If a crime is more serious, such as armed robbery, an accused will have to attend the District Court (In Victoria the equivalent court is called the ‘County Court’.  This court has a judge and jury.  In some cases, if an accused is not happy with the Magistrates Court, they can appeal and have their case heard by a District Court, but this is a very expensive option, and usually only the wealthy can afford it.  (Tasmania, The Northern Territory and the Australian Capital Territory (ACT), only have a Magistrates and Supreme Court.)

The very worst of crimes, such as first degree murder and arson, are sent to the Supreme Court.  The Supreme Court is the highest court in a state or territory and  is usually the final court of appeal.  If someone isn’t happy with the Supreme Court’s findings, then they can appeal to the High Court of Australia, which is a federal court, and the highest court in the nation.  It is headed by a team of seven judges called ‘justices’, and their decisions are final.  Recently a challenge to the Federal Government’s offshore processing of illegal immigrants in Malaysia was judged to be against Australian and International law.  The Gilliard Government wished to challenge this decision, but the government too had to obey the court’s decision, and abandoned the plan.  The High Court can hear complaints made against Australian laws, whether they be state or federal, and can make a ruling on whether  a law is valid or unconstitutional.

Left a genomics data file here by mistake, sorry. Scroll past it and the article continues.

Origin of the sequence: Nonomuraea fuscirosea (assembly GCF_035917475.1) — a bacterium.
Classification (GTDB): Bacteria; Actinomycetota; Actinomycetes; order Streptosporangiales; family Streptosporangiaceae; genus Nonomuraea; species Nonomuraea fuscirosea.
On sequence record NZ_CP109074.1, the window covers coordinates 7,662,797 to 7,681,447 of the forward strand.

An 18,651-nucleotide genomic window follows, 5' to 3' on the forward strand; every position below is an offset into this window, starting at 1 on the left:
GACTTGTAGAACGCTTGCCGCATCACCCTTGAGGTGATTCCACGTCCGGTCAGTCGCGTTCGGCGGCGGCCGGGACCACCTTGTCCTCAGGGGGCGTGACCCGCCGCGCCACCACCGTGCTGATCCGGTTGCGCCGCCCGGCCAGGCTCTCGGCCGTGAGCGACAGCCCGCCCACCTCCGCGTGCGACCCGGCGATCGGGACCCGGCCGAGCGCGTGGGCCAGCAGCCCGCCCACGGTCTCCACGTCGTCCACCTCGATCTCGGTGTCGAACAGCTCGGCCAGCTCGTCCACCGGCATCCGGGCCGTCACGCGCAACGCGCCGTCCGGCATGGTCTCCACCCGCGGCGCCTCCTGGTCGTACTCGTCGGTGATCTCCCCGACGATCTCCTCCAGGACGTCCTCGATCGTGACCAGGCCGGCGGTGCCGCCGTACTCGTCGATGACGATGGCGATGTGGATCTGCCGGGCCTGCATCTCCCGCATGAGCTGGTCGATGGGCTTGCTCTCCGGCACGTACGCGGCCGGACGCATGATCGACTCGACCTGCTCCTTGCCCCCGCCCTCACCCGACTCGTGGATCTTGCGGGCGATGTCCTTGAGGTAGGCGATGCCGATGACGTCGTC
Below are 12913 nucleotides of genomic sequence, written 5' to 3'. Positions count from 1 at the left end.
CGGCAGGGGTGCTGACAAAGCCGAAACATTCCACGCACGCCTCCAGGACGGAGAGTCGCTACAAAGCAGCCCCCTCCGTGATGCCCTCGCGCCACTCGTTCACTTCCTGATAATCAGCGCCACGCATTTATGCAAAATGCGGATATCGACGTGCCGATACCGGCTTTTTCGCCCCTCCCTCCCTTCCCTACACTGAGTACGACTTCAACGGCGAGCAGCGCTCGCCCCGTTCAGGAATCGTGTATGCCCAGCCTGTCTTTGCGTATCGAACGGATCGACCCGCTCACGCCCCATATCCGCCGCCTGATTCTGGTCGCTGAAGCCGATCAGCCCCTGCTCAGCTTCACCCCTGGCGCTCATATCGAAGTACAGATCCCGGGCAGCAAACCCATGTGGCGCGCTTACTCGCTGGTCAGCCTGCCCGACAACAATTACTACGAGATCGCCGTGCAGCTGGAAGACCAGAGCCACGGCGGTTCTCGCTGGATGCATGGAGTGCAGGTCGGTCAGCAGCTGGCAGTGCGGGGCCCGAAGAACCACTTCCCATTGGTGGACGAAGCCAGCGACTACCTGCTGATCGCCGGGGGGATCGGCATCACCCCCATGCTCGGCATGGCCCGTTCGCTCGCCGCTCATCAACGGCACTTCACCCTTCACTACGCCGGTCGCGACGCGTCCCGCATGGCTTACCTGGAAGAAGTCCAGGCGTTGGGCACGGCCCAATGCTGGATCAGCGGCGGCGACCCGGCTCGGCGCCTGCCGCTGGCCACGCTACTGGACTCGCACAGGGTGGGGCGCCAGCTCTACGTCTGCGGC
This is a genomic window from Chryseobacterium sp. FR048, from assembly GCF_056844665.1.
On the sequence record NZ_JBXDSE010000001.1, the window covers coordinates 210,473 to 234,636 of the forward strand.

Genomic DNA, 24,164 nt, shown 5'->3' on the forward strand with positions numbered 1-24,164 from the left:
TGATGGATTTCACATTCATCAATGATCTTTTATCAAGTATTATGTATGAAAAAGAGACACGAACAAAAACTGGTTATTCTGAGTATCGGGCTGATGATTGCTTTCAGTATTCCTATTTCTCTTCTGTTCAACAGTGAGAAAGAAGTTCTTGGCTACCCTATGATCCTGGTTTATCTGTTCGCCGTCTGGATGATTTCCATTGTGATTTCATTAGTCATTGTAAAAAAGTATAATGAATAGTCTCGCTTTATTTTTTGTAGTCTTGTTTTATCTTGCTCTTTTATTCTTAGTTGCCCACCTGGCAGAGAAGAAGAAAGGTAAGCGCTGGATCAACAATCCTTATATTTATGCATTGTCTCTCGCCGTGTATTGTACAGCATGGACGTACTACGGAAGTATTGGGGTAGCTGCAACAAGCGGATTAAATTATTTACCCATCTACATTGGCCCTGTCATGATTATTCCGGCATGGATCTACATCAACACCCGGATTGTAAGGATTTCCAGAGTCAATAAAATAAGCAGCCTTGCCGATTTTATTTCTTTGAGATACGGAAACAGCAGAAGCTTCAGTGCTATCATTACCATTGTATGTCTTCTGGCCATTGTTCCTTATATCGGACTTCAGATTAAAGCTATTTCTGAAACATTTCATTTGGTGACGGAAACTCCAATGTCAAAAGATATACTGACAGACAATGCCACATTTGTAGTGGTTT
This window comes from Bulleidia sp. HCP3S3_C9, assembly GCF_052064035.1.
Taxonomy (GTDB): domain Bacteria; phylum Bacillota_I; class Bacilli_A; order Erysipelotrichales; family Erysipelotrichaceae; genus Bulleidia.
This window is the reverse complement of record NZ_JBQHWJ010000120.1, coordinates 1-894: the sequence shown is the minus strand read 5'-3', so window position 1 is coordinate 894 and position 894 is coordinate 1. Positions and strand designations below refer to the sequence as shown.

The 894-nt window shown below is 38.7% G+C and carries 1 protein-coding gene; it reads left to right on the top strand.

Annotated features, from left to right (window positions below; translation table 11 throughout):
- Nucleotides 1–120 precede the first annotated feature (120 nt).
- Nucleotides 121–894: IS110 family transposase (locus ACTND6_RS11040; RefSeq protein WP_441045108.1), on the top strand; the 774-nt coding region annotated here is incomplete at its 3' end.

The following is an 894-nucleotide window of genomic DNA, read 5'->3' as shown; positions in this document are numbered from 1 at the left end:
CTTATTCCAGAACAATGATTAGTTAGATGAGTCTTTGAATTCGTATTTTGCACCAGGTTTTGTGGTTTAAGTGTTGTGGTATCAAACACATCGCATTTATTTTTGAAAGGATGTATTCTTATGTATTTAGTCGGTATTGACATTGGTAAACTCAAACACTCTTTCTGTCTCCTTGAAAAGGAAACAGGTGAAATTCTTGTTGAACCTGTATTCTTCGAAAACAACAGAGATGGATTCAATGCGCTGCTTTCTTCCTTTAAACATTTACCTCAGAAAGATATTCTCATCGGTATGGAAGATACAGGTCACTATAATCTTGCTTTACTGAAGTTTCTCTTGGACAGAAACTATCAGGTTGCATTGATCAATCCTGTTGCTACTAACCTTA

The High Court has the responsibility of upholding the constitution and of examining all Australian laws by the standards of the constitution.  In order to change any aspect of the constitution, the Federal Government must have the Australian people decide at a referendum.  All courts try to uphold the laws, both the received (from Britain) and the legislated.  Received law has been handed down through centuries, evolved through trial and error in Britain, most notably England.